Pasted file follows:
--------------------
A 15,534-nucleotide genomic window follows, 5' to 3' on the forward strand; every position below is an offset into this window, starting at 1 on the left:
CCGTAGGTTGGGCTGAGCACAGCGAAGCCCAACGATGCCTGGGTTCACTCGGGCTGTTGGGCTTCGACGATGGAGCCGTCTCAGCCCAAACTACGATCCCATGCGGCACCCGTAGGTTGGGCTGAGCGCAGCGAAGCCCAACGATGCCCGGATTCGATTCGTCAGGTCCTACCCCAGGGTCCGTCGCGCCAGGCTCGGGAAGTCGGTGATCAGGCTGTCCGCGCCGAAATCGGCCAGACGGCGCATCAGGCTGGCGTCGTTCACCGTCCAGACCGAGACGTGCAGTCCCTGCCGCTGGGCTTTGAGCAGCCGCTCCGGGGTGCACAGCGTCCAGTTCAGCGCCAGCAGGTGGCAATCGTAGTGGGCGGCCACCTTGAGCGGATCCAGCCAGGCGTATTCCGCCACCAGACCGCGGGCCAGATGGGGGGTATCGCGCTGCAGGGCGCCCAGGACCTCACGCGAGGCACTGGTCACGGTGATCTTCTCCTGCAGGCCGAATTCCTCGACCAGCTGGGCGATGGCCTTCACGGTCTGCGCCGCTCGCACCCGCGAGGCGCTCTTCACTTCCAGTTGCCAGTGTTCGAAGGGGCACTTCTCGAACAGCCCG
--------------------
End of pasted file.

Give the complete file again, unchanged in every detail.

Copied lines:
A 15,534-nucleotide genomic window follows, 5' to 3' on the forward strand; every position below is an offset into this window, starting at 1 on the left:
CCGTAGGTTGGGCTGAGCACAGCGAAGCCCAACGATGCCTGGGTTCACTCGGGCTGTTGGGCTTCGACGATGGAGCCGTCTCAGCCCAAACTACGATCCCATGCGGCACCCGTAGGTTGGGCTGAGCGCAGCGAAGCCCAACGATGCCCGGATTCGATTCGTCAGGTCCTACCCCAGGGTCCGTCGCGCCAGGCTCGGGAAGTCGGTGATCAGGCTGTCCGCGCCGAAATCGGCCAGACGGCGCATCAGGCTGGCGTCGTTCACCGTCCAGACCGAGACGTGCAGTCCCTGCCGCTGGGCTTTGAGCAGCCGCTCCGGGGTGCACAGCGTCCAGTTCAGCGCCAGCAGGTGGCAATCGTAGTGGGCGGCCACCTTGAGCGGATCCAGCCAGGCGTATTCCGCCACCAGACCGCGGGCCAGATGGGGGGTATCGCGCTGCAGGGCGCCCAGGACCTCACGCGAGGCACTGGTCACGGTGATCTTCTCCTGCAGGCCGAATTCCTCGACCAGCTGGGCGATGGCCTTCACGGTCTGCGCCGCTCGCACCCGCGAGGCGCTCTTCACTTCCAGTTGCCAGTGTTCGAAGGGGCACTTCTCGAACAGCCCG